Once you have mastered all the previous steps, then you will turn off the coach, and you are the boss. Draw, aim, and release are under your own control. Draw and get to anchor, ready to go, and get the arrow to the spot. Then hold it there for a couple seconds, then loose the arrow. It is fundamentally important that you do not release until you are holding steady on the spot. Two seconds of steady hold should be about right. Then shoot.

At this point, you are shooting under control. Do this for a few ends. You are at the end goal here. Unfortunately, the effect probably won’t last more then a couple ends. When you start losing control of your release, go back to the previous step for a few ends; then when the control is back, come back to this step.

Retraining That Reflex

The previous steps are a process for retraining your release reflex. When you get the arrow point to the spot, you do not want to reflexively release, but if you are target panicking, you are reflexively releasing. Unfortunately, a reflex is tough to get rid of. It has been my experience that steps 1-4 above can kill that reflex for maybe 15 minutes; when the reflex comes back (and it will) go back to previous steps, master them, and work your way back to aim-hold-shoot. Over time (measured in weeks, not minutes) the reflex will gradually fade. Be aware that it will never completely go away, so you must be diligent.

Aim-Hold-Shoot To Prevent Target Panic

This reflex that we are trying to kill comes from (barebow) archers not giving sufficient attention to the hold after aiming. If you aim then shoot, then you are training the reflex to shoot when you hit your aim point. You are practically training in the target panic. So it is important to not do that; you must decouple the aim from the shot.

Barebow archers must consciously hold after aim and before release. If there is always a conscious hold between the aim and the release, then you don’t feed the release reflex, and thus you don’t feed the target panic. If you are teaching barebow shooting, then impress on your students the importance of  releasing only after they are holding steady on the spot (or aim point.) If you are learning barebow shooting, do not release until you are steady on the spot. If you are recovering from target panic, really work on decoupling the aim from the release. Try counting out a hold (a count of 2, for example) in your head as part of your shot cycle. Be diligent about this.

[1]Recurve shooters have a thing called clicker panic, which seems to be pretty similar to the target panic that barebow archers get. Again, this is different from performance anxiety.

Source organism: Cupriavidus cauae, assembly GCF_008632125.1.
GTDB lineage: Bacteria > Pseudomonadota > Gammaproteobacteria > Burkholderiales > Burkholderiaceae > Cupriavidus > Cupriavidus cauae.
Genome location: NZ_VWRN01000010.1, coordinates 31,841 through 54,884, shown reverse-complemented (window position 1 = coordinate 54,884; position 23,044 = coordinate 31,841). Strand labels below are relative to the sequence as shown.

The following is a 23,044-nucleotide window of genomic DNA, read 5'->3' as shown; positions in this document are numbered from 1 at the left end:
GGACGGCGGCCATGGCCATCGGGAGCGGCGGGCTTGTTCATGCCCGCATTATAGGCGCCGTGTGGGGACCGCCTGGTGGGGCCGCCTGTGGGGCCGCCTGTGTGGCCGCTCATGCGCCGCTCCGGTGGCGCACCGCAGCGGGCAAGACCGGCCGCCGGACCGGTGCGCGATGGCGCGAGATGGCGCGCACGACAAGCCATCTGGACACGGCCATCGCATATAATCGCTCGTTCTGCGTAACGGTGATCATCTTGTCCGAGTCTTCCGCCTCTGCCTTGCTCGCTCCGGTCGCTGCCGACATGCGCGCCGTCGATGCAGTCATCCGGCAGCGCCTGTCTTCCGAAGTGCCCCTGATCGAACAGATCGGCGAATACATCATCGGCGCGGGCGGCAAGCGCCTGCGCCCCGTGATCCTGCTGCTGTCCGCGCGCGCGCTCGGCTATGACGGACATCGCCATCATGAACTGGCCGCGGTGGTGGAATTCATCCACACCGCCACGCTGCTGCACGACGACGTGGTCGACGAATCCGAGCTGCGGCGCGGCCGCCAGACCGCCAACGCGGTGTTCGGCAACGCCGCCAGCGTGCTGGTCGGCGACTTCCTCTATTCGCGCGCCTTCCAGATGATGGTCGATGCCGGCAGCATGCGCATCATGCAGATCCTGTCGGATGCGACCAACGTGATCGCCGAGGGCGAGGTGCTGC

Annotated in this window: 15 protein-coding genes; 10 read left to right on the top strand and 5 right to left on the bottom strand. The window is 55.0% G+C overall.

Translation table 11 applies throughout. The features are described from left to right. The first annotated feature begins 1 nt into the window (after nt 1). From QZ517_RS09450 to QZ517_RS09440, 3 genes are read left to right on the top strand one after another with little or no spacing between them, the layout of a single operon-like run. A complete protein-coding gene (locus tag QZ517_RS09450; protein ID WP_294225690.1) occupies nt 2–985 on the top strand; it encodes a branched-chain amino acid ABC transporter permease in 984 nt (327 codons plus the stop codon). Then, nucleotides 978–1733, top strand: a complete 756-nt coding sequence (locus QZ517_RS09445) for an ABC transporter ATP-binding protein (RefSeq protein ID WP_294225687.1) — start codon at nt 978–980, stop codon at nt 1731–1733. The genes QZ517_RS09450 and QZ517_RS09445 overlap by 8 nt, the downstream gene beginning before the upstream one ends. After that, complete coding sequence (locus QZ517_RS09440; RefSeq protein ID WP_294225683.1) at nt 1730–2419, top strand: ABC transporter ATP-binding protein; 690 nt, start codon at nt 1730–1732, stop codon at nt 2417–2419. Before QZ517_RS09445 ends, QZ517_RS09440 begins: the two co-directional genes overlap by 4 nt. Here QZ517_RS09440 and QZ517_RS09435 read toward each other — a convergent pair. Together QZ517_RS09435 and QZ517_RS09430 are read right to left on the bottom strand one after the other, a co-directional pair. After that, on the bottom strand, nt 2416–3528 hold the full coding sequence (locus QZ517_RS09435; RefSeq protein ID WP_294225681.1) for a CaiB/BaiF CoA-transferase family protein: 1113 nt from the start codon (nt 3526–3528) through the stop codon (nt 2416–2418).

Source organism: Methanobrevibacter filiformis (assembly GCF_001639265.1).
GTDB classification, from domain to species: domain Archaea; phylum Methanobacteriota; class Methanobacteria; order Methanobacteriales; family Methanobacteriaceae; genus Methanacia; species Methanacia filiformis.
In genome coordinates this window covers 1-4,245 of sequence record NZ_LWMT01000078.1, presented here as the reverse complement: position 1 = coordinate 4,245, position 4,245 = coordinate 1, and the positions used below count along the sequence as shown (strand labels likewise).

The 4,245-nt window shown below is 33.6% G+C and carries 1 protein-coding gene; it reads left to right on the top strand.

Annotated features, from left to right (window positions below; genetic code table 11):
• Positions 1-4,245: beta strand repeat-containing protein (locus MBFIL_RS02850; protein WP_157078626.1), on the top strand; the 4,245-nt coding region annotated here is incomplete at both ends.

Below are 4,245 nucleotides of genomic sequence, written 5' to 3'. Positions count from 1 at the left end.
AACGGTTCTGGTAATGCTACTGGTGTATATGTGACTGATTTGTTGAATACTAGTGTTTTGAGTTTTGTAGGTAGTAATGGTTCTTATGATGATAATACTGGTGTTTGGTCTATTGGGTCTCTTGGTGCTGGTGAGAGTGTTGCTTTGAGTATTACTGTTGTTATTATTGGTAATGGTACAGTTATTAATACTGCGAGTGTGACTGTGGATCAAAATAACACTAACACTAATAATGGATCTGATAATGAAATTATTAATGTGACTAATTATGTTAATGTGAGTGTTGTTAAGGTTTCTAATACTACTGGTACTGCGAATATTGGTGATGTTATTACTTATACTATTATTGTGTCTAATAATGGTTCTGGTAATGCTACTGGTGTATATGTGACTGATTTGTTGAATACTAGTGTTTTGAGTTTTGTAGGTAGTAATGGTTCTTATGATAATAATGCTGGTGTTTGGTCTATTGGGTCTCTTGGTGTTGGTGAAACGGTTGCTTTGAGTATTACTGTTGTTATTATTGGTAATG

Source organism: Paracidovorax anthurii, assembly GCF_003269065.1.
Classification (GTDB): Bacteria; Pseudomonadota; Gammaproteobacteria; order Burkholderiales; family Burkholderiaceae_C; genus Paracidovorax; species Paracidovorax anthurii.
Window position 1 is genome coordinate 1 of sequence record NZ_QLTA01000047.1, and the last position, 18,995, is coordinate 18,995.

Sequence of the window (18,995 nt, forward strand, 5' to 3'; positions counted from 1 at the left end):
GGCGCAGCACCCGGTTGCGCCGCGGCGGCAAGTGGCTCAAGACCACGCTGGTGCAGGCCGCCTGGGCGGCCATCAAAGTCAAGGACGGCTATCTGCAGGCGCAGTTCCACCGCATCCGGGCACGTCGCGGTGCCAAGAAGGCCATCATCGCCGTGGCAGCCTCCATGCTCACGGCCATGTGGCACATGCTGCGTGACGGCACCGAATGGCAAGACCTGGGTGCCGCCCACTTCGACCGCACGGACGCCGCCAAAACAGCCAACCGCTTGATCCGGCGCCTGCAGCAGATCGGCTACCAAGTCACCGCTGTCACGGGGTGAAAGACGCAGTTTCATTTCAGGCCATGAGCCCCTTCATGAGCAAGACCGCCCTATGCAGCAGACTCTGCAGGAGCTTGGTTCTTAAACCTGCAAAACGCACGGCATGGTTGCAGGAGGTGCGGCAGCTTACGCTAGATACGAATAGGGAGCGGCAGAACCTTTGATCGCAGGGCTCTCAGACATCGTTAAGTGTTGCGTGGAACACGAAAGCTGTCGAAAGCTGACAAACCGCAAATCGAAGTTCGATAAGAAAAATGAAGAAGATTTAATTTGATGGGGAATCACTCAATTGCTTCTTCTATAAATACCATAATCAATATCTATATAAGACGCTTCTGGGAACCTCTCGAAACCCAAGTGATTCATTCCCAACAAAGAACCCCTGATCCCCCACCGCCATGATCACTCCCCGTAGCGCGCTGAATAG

10 Rules for Shooting at an Outdoor Archery Range

If you are new to using an outdoor archery range, please read this. Here is a link to ALL of the outdoor ranges available to you here in Northern California:

Northern California Ranges and Shops

I took the pictures at my “home” outdoor range, the Redwood Bowmen Club in Oakland, CA. If you would like an expert personal coaching session at this range, contact Stephen Williams:
(510) 686-3392

1. Donate the requested range use fee

All outdoor ranges whether public or private have very limited income streams. They survive on member dues, income from “novelty” tournaments, and day use donations. All have some form of “honor system” donation receptacle like the one pictured below.

Please think ahead and make sure you bring at least $5.00 cash with you when you come to use the range.

2. Read and follow the rules

Rules keep people safe and establish etiquette that promotes an enjoyable experience for all. Regardless of how fun and easy social media and Hollywood make archery appear, bows and arrows are weapons that can hurt people. Read the rules. Follow them. If you don’t know what they mean, ASK SOMEONE. Please keep archery safe and enjoyable for all of us for a long time to come.

ALWAYS follow the directional markers on the course; NEVER walk backward. Depending on the range, you will probably need to walk about 1 to 2 miles up and down hills before a safe exit presents itself. Plan accordingly – plan on it taking about an hour to safely get through the course (as much as twice that if it is crowded). My advice: make your first pass at the course exploratory – maybe only shoot one arrow at each target. This way you’ll know better how to plan your trip the next time you return, and how courses are laid out in general. And to repeat: ALWAYS follow these markers and NEVER walk backward: